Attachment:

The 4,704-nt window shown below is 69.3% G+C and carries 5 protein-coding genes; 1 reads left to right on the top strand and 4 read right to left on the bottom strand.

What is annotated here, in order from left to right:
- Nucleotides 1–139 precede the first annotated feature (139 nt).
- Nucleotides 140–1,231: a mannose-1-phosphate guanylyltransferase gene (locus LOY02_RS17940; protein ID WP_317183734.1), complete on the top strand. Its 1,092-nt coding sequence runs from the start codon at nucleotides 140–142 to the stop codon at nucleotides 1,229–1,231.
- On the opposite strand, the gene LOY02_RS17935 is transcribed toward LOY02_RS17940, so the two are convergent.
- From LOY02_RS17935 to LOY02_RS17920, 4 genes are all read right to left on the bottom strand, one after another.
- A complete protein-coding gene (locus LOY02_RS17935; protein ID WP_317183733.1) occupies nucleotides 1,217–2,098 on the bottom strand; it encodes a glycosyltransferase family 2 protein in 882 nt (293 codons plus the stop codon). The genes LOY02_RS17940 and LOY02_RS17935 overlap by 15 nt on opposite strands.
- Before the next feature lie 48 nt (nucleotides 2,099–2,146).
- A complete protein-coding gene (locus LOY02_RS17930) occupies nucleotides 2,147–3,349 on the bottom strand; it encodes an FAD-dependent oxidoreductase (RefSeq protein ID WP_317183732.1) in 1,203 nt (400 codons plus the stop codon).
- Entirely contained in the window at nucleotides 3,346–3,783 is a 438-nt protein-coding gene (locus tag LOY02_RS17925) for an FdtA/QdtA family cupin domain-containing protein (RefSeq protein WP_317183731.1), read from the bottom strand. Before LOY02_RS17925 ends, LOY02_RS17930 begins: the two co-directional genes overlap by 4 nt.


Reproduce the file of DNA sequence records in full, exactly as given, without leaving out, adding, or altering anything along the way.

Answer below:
The 4,704-nt window shown below is 69.3% G+C and carries 5 protein-coding genes; 1 reads left to right on the top strand and 4 read right to left on the bottom strand.

What is annotated here, in order from left to right:
- Nucleotides 1–139 precede the first annotated feature (139 nt).
- Nucleotides 140–1,231: a mannose-1-phosphate guanylyltransferase gene (locus LOY02_RS17940; protein ID WP_317183734.1), complete on the top strand. Its 1,092-nt coding sequence runs from the start codon at nucleotides 140–142 to the stop codon at nucleotides 1,229–1,231.
- On the opposite strand, the gene LOY02_RS17935 is transcribed toward LOY02_RS17940, so the two are convergent.
- From LOY02_RS17935 to LOY02_RS17920, 4 genes are all read right to left on the bottom strand, one after another.
- A complete protein-coding gene (locus LOY02_RS17935; protein ID WP_317183733.1) occupies nucleotides 1,217–2,098 on the bottom strand; it encodes a glycosyltransferase family 2 protein in 882 nt (293 codons plus the stop codon). The genes LOY02_RS17940 and LOY02_RS17935 overlap by 15 nt on opposite strands.
- Before the next feature lie 48 nt (nucleotides 2,099–2,146).
- A complete protein-coding gene (locus LOY02_RS17930) occupies nucleotides 2,147–3,349 on the bottom strand; it encodes an FAD-dependent oxidoreductase (RefSeq protein ID WP_317183732.1) in 1,203 nt (400 codons plus the stop codon).
- Entirely contained in the window at nucleotides 3,346–3,783 is a 438-nt protein-coding gene (locus tag LOY02_RS17925) for an FdtA/QdtA family cupin domain-containing protein (RefSeq protein WP_317183731.1), read from the bottom strand. Before LOY02_RS17925 ends, LOY02_RS17930 begins: the two co-directional genes overlap by 4 nt.